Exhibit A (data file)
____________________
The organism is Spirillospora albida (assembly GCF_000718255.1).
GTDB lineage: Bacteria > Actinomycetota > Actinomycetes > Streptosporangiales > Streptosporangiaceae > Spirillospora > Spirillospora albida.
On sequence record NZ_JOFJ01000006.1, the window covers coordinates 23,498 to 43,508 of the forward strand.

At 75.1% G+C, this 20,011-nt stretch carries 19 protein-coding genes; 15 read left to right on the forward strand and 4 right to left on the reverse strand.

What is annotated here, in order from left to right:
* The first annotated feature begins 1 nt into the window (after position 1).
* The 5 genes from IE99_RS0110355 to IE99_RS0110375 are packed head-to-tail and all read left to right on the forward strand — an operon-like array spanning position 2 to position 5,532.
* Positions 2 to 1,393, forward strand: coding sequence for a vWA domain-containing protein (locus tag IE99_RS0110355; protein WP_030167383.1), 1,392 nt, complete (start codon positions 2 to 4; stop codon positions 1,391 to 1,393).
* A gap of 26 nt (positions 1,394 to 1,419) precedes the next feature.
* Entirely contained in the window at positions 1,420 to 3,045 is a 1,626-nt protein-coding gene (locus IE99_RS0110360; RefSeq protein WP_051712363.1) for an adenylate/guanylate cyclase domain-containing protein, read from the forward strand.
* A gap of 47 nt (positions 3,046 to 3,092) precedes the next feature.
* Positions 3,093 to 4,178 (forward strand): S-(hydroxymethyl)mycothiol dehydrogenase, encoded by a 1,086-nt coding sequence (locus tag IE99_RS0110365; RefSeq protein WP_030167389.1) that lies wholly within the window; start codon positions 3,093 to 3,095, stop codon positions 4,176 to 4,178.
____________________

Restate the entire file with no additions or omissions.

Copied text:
The organism is Spirillospora albida (assembly GCF_000718255.1).
GTDB lineage: Bacteria > Actinomycetota > Actinomycetes > Streptosporangiales > Streptosporangiaceae > Spirillospora > Spirillospora albida.
On sequence record NZ_JOFJ01000006.1, the window covers coordinates 23,498 to 43,508 of the forward strand.

At 75.1% G+C, this 20,011-nt stretch carries 19 protein-coding genes; 15 read left to right on the forward strand and 4 right to left on the reverse strand.

What is annotated here, in order from left to right:
* The first annotated feature begins 1 nt into the window (after position 1).
* The 5 genes from IE99_RS0110355 to IE99_RS0110375 are packed head-to-tail and all read left to right on the forward strand — an operon-like array spanning position 2 to position 5,532.
* Positions 2 to 1,393, forward strand: coding sequence for a vWA domain-containing protein (locus tag IE99_RS0110355; protein WP_030167383.1), 1,392 nt, complete (start codon positions 2 to 4; stop codon positions 1,391 to 1,393).
* A gap of 26 nt (positions 1,394 to 1,419) precedes the next feature.
* Entirely contained in the window at positions 1,420 to 3,045 is a 1,626-nt protein-coding gene (locus IE99_RS0110360; RefSeq protein WP_051712363.1) for an adenylate/guanylate cyclase domain-containing protein, read from the forward strand.
* A gap of 47 nt (positions 3,046 to 3,092) precedes the next feature.
* Positions 3,093 to 4,178 (forward strand): S-(hydroxymethyl)mycothiol dehydrogenase, encoded by a 1,086-nt coding sequence (locus tag IE99_RS0110365; RefSeq protein WP_030167389.1) that lies wholly within the window; start codon positions 3,093 to 3,095, stop codon positions 4,176 to 4,178.